Tag Archives: Finland

Slow-Cooked Rye and Cranberry Porridge

Holiday season and childhood taste memories go together. I cooked this delicious porridge of rye meal and cranberry.  You need only four ingredients: rye meal, water, salt and cranberry or lingonberry.


For two large or three small portions you need: 1/2 l water, 2 dl rye meal, 1 dl mashed cranberry or lingonberry and 1/2 tsp salt. Soak the rye meal overnight in the water. Put the pan on low heat and add the cranberry mash. Cook on low heat for an hour. The longer you cook the porridge the better the taste. Add water if the porridge becomes too thick.

Add a teaspoon of agave syrup (or any other syrup) on top if you find the porridge took sour. Serve as such or with milk or butter-milk.

This is so delicious and healthy too. It is a porridge not served on ordinary weekdays as it takes time to cook. Lingonberry would be a more typical ingredient in Finland and when I was young most people would have buckets of raw-mashed lingonberry  in the cellar. All self picked, of course.





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Filed under Breakfast, Cooking, Recipes

Almondy Rhubarb Crumble

The rhubarb is growing really fast, at least 10 cm a day. It Sunday and soon it’ll be dessert time.

This recipe isfor six portions:

Two stalks of rhubarb, 2 dl cup of sugar, 1/2 vanilla pod, juice of 1/2 lemon and grated zest of one lemon


1,5  dl oatmeal, 1,5 dl almond flour, 2 tsp cardamom and 50 butter

Chop the rhubarb and put into a small pan. Squeeze in the lemon juice, scrape the vanilla pod and put the seeds and the halved pod into the pan. Add the sugar. Bring to boil and let simmer for 5 minutes.

Melt the butter and grace six small oven pans. I use the same ones as for creme brûlée, mix together the oatmeal and almond flour. Pour in the melted butter. Mix well,

Put a full table-spoon of the rhubarb into each pan and top with the crumble dough.

Bake in 175 C for 20 minutes. Serve with ice cream or natural yoghurt.

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Filed under Baking, Cooking, Dessert, Recipes

The Gem of Old Town, Café Helmi

My town is full of cosy cafés offering most delicious cakes, coffees and teas. Café Helmi (Tee- ja kahvihuone Helmi) in Välikatu 7 is one of my favourites. Anything you choose in their bakery vitrine, anything and everything you taste is delicious. We have not once been disappointed.

The service is friendly and good. Often times I see a familiar face greet me for many of my students have had a part-time job there. Any time you step in you hear a mixture of languages, the two local ones Finnish and Swedish, and Russian, Spanish etc. There is a mix of tourists and locals, young and old, families, couples and friends.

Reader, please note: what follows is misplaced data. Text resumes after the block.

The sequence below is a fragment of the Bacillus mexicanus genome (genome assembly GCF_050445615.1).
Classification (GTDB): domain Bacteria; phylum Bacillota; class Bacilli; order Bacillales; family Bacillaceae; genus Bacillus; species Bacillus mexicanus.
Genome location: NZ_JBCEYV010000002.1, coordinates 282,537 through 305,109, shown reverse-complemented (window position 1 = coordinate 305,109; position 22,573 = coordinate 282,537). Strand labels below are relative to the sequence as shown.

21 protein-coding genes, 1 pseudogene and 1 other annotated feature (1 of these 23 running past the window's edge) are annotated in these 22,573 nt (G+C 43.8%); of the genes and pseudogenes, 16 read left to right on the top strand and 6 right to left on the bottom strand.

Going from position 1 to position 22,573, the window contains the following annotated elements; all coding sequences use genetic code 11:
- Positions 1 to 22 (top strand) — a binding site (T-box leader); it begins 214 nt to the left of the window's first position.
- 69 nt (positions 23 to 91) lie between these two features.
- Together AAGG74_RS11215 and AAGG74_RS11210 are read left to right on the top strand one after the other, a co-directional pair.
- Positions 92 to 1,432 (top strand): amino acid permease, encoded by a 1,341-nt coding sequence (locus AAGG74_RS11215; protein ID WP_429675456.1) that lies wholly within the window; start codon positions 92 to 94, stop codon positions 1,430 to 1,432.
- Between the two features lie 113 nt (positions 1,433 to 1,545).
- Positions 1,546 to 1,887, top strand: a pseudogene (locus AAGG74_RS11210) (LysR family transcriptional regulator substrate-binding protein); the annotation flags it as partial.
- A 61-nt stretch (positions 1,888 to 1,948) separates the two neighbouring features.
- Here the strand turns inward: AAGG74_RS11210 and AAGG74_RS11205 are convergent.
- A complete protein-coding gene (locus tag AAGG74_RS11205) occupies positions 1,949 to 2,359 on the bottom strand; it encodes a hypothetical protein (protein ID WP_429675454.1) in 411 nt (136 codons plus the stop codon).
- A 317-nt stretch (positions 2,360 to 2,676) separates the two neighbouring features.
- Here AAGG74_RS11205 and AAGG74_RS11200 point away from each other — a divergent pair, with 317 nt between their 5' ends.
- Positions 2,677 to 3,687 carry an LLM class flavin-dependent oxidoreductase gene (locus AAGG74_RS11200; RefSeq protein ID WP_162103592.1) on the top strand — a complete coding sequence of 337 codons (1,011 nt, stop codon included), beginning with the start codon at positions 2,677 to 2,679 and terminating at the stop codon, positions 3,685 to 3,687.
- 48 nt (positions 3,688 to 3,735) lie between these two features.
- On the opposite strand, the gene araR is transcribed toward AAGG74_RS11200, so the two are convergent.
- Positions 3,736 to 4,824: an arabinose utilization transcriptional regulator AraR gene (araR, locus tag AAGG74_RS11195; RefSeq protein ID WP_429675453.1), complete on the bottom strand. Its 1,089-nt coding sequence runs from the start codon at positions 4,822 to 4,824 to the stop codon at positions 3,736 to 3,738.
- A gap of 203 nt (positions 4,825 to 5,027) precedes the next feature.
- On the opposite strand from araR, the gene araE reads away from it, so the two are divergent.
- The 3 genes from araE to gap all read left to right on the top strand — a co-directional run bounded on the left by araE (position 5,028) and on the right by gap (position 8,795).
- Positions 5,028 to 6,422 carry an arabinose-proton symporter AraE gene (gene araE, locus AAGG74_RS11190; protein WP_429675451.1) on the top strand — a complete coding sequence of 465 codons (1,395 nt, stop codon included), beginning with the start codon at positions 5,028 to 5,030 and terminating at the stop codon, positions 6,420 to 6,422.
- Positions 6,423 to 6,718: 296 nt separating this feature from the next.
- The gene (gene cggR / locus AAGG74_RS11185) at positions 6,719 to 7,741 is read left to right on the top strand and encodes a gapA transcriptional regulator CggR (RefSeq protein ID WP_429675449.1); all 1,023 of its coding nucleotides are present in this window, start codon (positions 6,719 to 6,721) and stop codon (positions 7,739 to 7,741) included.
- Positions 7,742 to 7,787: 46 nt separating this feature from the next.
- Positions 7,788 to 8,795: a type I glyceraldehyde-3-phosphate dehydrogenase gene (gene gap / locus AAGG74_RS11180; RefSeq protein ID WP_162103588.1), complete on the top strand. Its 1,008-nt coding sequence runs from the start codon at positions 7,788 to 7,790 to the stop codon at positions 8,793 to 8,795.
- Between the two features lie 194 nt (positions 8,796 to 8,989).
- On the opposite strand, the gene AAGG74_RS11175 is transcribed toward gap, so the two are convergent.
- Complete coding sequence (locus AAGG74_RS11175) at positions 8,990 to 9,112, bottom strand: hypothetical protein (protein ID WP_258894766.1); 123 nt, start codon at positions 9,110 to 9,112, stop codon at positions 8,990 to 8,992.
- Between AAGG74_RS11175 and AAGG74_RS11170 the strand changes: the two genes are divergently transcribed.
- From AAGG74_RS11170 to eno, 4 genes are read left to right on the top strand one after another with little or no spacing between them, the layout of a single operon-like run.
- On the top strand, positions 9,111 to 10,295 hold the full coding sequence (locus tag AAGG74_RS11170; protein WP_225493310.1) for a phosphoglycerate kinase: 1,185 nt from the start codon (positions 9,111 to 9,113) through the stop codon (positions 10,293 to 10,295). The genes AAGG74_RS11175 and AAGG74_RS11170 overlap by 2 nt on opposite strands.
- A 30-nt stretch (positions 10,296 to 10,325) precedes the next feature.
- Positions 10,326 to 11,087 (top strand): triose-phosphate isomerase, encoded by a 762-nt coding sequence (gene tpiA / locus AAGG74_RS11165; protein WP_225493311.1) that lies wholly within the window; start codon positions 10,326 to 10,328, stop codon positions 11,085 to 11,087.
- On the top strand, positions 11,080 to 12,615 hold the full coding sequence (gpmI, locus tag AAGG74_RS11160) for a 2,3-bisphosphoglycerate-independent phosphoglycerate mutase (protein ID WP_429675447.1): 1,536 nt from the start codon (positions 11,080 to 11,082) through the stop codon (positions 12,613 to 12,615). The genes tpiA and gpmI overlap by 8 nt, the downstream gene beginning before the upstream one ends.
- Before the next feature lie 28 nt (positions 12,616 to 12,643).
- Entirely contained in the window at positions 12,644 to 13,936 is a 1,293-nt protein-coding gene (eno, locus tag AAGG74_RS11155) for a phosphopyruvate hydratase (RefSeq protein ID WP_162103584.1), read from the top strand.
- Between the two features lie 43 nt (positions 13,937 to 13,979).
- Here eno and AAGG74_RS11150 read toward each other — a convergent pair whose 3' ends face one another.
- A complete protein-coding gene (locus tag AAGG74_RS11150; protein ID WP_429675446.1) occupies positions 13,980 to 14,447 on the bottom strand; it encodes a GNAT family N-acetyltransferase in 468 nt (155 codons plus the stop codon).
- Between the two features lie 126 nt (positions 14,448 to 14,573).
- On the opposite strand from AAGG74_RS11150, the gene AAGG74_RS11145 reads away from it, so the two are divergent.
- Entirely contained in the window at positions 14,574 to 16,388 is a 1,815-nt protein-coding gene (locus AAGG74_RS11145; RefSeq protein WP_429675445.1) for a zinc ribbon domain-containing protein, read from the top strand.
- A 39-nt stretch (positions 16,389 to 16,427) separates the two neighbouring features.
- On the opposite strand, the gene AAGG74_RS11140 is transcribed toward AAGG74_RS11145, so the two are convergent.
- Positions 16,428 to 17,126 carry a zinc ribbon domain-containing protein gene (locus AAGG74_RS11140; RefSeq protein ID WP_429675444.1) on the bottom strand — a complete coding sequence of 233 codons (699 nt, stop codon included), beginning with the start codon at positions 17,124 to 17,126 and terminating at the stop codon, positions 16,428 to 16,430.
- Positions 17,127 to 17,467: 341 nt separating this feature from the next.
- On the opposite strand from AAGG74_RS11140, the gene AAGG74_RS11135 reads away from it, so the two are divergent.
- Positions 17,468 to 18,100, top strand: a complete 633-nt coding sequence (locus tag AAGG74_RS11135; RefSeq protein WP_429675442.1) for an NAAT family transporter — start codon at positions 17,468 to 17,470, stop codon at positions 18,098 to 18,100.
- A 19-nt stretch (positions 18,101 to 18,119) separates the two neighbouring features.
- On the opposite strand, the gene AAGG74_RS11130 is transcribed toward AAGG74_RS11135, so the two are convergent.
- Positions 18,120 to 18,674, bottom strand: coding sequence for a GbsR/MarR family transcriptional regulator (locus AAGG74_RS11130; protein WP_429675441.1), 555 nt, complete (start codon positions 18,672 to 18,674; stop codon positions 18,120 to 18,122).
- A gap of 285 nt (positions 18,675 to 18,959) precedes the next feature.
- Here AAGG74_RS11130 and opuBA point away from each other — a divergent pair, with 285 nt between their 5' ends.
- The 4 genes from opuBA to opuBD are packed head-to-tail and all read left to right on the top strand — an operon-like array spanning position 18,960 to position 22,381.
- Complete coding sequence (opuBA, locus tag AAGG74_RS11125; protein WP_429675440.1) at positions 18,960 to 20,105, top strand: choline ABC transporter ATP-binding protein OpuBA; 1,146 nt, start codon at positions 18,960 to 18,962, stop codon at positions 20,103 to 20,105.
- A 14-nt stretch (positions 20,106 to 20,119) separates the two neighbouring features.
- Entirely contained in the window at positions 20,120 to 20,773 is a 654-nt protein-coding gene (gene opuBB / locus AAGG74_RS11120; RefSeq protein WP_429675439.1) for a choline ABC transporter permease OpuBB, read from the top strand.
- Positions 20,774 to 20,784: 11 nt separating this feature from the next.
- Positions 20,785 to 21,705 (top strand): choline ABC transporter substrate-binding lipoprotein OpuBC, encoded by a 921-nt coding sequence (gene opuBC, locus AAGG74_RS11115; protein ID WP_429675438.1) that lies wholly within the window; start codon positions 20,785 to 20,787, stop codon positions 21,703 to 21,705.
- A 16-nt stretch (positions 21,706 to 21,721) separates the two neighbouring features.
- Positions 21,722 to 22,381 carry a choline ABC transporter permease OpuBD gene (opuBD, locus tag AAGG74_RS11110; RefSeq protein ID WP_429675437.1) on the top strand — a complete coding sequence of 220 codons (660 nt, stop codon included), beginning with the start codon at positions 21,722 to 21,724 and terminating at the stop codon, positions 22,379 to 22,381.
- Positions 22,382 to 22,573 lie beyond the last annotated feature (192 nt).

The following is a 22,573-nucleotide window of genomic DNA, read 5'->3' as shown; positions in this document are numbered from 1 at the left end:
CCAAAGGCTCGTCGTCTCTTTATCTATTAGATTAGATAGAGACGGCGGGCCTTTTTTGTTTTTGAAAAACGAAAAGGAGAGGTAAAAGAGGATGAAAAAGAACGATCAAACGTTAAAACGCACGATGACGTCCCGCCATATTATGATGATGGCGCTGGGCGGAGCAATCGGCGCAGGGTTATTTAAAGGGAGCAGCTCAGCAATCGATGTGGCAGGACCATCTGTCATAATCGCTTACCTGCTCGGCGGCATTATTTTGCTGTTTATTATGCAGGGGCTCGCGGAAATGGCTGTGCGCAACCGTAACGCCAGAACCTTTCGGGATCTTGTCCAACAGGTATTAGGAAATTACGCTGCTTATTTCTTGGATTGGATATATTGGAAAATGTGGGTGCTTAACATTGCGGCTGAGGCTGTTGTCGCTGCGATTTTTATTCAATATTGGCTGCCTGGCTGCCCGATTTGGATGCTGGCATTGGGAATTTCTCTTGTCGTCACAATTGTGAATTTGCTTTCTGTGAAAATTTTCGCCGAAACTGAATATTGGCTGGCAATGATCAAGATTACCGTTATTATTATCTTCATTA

You can choose between sweet and savory, and on weekdays they serve lunch. Each room has its own ambiance with slightly difference decor. Everything apart from the kitchen ware is from the past centuries. It is bohemian with small tables and corners to have private conversations and tete-a-tete, and larger sofa groups for larger parties.

As you sip your coffee you can study pictures telling about the history of the town – the Romanoff family and Tsar Alexander I, Diet of Porvoo in 1809, the Cathedral… Some of the town guides take their groups to Café Helmi and continue their guiding with help of the pictures on the walls.

Today we admired a fine set of old coffee cups and a coffee post on display in the window, art deco perhaps? They also had ad largish set of china on display and on sale on one of the cabinets or dressing tables in the main hall. Italian decorations and made in England.
The rose tea was delicious as was the coffee and the Danish. They were out of Shrove buns at around 12 – this bread bun filled with whipped cream and almond paste is a speciality served on Shrove Sunday.

Today we missed the buns and enjoyed sleigh riding at a distance as a bunch of families were active in the hill slope. The weather was just about perfect – sunny, blue skies and -4 C. I would have been fun to ride along, don’t you think?






Filed under Cafes, Miscellaneous on travelling, cooking and life in general

Tastes of Lappland

Spent the end of the week in Rovaniemi, the capital of Finnish Lapland and the largest town in Finland (as per area). Reindeer is by far the best delicacy but one should not forget the salmon, berries and home made bread-cheese.
A conference was the utmost reason to travel this far and surely worth the trip. Meeting old and new colleagues, exchanging ideas and getting new inspiration is best in large venues. We did of course have some leisure programme in the conference: visited Santa Claius, enjoyed listening to two splendid choirs and a wonderful recitation of the most famous contemporary Lappish author, Rosa Liksom.

The supermarket had a wide variety of meats, almost any type of game and so much reindeer. Bought a packet home and prepared sautéed reindeer today.

This is how I made it
450 g reinspdeer, thinly sliced, 70 g butter
1 medium onion, 1 clove of garlic, juniper berries
1 dl water, 2 dl beer, salt, black pepper, juniper berries

Melt the butter and add the meat, onion and garlic. Sauté for 5 minutes. Add the liquid and sauté for 25 minutes. Add salt and pepper.

Serve with potato mash and lingon or cranberries.a>



Filed under Miscellaneous on travelling, cooking and life in general


Finally, fresh from the forest.


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Filed under Dinner, Lunch

Risotto al funghi

This recipe combines Italy and Finland – the risotto and the oh so familiar taste of chanterelle. chanterelle, the golden mushrooms are so delicious. This time I did not pick them myself but went to the town market place.

Risotto for four
1,5 dl risotto rice
0,75 l water
1 tbsp vegetable fond
1 dl red wine
1 onion
1 l chanterelle
1 tbsp butter
0,5 dl grated Parmesan
a handful of parley
salt and black pepper

1 Chop the onion and sauté in olive oil.
2 Pour in the rice and sauté for a couple of minutes.
3 Boil the water and mix in the vegetable fond. Pour in with the rice little by little and let boil at low heat. Pour in the wine. Add water as it evaporates as the rice is cooking.
4 Clean the mushroom and put them in a hot pan. Add butter when the liquid from the mushrooms has evaporated.
5 Mix the risotto, mushrooms, Parmesan and parsley. Add salt and pepper to taste.

Enjoy in good company with some Chianti and water.


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Filed under Dinner, Recipes

Streat Helsinki – Gastro Festival


Today thousands of people enjoyed street food at the various vendors in the heart of Helsinki. The quarters around the Market and Senate Squares were full of food stalls, odors one more delicious than the other. The streets were crowded – packed with people. Queues were forming already at around 11 am.